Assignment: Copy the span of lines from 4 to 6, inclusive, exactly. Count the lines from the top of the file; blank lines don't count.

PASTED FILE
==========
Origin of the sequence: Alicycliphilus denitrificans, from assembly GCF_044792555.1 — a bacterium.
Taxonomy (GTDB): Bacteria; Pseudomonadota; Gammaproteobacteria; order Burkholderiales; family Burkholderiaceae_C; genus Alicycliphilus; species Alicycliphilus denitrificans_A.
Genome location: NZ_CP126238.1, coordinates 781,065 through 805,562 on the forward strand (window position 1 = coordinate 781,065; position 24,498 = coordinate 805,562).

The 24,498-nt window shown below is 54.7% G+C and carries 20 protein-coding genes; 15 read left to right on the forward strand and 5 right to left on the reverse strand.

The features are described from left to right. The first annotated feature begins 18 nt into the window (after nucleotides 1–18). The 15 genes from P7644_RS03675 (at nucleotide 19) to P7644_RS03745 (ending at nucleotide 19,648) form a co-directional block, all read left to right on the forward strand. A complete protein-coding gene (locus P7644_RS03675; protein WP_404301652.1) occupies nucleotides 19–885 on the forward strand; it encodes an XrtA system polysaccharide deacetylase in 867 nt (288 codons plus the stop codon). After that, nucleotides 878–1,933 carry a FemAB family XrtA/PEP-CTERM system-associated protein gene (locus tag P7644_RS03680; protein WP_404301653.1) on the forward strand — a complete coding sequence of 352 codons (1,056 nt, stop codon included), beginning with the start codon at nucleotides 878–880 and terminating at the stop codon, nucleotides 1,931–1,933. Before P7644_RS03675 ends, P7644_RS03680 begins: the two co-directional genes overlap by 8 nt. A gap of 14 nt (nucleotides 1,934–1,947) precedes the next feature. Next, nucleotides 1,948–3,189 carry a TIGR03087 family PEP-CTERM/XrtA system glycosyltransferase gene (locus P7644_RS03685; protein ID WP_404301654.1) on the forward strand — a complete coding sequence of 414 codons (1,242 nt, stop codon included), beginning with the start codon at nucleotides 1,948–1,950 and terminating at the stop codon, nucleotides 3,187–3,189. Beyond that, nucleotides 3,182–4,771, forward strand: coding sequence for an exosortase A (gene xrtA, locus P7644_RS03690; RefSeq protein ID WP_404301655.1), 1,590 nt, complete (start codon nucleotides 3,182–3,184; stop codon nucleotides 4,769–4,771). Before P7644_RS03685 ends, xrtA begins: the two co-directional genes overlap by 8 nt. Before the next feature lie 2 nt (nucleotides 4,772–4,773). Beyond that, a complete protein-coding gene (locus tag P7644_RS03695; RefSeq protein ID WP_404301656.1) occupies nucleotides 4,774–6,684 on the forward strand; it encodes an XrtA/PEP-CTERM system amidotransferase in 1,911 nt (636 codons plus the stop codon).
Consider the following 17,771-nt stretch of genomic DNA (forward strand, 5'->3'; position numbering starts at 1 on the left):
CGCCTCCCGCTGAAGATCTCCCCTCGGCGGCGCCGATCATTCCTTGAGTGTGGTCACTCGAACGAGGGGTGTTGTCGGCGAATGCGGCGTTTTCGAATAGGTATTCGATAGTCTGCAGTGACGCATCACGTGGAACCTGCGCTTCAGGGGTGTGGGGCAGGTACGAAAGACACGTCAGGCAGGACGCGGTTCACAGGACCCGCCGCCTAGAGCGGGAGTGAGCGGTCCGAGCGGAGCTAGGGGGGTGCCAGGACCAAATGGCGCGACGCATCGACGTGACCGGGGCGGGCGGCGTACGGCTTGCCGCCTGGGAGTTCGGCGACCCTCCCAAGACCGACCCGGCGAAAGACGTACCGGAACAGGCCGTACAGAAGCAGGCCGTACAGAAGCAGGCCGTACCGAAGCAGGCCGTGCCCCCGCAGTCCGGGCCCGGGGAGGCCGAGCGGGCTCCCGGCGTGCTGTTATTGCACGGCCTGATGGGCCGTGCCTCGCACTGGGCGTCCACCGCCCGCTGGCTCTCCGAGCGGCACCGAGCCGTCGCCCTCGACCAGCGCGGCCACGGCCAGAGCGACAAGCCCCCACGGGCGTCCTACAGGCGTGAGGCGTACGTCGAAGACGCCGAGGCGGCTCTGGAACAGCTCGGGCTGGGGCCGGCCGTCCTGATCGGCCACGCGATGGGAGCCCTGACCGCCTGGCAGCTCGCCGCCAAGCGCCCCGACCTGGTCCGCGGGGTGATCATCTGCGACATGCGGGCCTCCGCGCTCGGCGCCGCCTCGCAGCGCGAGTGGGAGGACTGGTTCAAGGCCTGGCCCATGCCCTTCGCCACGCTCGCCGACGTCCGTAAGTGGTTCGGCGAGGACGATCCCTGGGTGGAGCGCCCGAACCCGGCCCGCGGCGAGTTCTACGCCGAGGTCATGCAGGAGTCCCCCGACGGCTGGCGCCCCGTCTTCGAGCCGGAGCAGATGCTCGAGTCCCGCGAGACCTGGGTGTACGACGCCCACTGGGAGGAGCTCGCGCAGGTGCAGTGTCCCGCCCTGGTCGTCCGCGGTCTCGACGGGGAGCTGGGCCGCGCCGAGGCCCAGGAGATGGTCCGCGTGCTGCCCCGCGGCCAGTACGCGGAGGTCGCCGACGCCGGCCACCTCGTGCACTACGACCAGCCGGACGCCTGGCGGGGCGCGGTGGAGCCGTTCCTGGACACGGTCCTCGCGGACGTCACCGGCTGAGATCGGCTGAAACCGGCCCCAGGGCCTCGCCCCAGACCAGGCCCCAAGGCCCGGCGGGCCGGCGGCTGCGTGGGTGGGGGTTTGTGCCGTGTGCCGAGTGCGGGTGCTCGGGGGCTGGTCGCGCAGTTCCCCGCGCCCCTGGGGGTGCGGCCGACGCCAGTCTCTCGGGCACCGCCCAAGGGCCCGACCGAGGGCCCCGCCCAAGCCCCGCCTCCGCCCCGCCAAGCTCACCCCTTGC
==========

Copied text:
The 24,498-nt window shown below is 54.7% G+C and carries 20 protein-coding genes; 15 read left to right on the forward strand and 5 right to left on the reverse strand.

The features are described from left to right. The first annotated feature begins 18 nt into the window (after nucleotides 1–18). The 15 genes from P7644_RS03675 (at nucleotide 19) to P7644_RS03745 (ending at nucleotide 19,648) form a co-directional block, all read left to right on the forward strand. A complete protein-coding gene (locus P7644_RS03675; protein WP_404301652.1) occupies nucleotides 19–885 on the forward strand; it encodes an XrtA system polysaccharide deacetylase in 867 nt (288 codons plus the stop codon). After that, nucleotides 878–1,933 carry a FemAB family XrtA/PEP-CTERM system-associated protein gene (locus tag P7644_RS03680; protein WP_404301653.1) on the forward strand — a complete coding sequence of 352 codons (1,056 nt, stop codon included), beginning with the start codon at nucleotides 878–880 and terminating at the stop codon, nucleotides 1,931–1,933. Before P7644_RS03675 ends, P7644_RS03680 begins: the two co-directional genes overlap by 8 nt. A gap of 14 nt (nucleotides 1,934–1,947) precedes the next feature. Next, nucleotides 1,948–3,189 carry a TIGR03087 family PEP-CTERM/XrtA system glycosyltransferase gene (locus P7644_RS03685; protein ID WP_404301654.1) on the forward strand — a complete coding sequence of 414 codons (1,242 nt, stop codon included), beginning with the start codon at nucleotides 1,948–1,950 and terminating at the stop codon, nucleotides 3,187–3,189. Beyond that, nucleotides 3,182–4,771, forward strand: coding sequence for an exosortase A (gene xrtA, locus P7644_RS03690; RefSeq protein ID WP_404301655.1), 1,590 nt, complete (start codon nucleotides 3,182–3,184; stop codon nucleotides 4,769–4,771). Before P7644_RS03685 ends, xrtA begins: the two co-directional genes overlap by 8 nt. Before the next feature lie 2 nt (nucleotides 4,772–4,773). Beyond that, a complete protein-coding gene (locus tag P7644_RS03695; RefSeq protein ID WP_404301656.1) occupies nucleotides 4,774–6,684 on the forward strand; it encodes an XrtA/PEP-CTERM system amidotransferase in 1,911 nt (636 codons plus the stop codon).
Consider the following 17,771-nt stretch of genomic DNA (forward strand, 5'->3'; position numbering starts at 1 on the left):